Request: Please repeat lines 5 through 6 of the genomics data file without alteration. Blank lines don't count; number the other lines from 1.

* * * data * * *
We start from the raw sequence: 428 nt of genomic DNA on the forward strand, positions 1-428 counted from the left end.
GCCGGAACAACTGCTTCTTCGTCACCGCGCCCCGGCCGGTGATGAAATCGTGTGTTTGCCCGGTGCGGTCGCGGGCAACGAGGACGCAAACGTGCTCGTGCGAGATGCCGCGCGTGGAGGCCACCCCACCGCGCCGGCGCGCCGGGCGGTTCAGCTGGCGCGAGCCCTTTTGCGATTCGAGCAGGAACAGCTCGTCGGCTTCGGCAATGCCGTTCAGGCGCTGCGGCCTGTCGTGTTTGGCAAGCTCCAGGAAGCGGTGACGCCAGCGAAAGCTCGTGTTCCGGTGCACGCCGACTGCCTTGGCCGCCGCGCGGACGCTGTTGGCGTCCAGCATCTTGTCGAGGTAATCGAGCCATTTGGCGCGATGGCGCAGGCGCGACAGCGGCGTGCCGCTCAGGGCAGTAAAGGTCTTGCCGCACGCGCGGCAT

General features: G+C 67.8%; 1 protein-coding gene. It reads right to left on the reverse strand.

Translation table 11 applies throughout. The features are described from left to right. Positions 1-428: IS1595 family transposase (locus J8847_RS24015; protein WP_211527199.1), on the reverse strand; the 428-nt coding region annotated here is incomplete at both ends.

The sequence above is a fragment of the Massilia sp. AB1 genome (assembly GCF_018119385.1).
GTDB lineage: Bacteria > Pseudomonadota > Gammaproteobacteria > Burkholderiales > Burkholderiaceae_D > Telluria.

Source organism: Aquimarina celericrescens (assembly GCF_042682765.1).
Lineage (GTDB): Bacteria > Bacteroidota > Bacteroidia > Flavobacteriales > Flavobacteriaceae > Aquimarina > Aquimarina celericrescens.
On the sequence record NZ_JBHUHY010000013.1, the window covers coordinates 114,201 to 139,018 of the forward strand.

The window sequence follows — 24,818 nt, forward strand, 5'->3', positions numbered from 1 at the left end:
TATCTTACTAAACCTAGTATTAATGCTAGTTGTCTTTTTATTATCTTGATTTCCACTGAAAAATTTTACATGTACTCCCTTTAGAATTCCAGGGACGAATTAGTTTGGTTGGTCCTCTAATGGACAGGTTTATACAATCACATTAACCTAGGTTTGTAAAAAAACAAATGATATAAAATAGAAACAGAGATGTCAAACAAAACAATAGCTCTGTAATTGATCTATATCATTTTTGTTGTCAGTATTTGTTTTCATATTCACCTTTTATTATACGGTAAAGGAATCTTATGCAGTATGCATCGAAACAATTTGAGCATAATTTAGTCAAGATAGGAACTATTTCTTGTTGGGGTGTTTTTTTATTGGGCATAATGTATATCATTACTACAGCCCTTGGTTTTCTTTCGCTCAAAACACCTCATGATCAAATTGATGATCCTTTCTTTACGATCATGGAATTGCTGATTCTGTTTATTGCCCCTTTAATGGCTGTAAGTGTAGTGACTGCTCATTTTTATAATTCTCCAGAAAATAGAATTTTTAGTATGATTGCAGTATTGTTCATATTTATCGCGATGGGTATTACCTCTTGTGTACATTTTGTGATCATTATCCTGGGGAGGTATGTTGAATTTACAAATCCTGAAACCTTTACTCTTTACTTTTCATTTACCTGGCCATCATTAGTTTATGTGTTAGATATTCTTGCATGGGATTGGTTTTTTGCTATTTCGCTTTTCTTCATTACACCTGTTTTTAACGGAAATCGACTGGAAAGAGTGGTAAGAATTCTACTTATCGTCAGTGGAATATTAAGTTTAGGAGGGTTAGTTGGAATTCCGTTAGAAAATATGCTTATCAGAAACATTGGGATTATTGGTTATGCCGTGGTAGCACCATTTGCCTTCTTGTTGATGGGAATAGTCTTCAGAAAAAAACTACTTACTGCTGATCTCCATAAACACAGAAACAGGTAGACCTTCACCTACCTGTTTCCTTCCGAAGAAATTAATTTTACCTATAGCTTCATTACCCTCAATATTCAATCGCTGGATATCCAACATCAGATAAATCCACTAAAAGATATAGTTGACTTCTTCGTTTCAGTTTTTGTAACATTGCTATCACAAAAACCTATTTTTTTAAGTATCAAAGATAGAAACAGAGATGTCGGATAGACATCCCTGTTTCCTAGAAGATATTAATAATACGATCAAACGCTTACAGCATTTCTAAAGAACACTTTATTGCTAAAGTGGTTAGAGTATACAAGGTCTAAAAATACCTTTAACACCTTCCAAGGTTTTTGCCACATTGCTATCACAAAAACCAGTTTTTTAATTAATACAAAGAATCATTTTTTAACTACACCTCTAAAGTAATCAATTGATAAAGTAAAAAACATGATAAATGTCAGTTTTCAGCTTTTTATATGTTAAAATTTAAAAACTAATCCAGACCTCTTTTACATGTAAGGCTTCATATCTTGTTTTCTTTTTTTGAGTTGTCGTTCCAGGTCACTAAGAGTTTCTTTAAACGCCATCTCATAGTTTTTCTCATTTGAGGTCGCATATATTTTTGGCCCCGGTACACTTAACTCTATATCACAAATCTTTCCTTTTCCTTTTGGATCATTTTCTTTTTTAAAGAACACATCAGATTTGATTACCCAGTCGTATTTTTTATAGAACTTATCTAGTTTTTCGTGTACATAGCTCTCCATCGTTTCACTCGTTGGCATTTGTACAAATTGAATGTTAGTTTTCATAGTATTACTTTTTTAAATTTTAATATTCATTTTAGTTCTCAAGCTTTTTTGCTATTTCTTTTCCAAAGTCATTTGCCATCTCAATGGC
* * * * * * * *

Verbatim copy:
The sequence above is a fragment of the Massilia sp. AB1 genome (assembly GCF_018119385.1).
GTDB lineage: Bacteria > Pseudomonadota > Gammaproteobacteria > Burkholderiales > Burkholderiaceae_D > Telluria.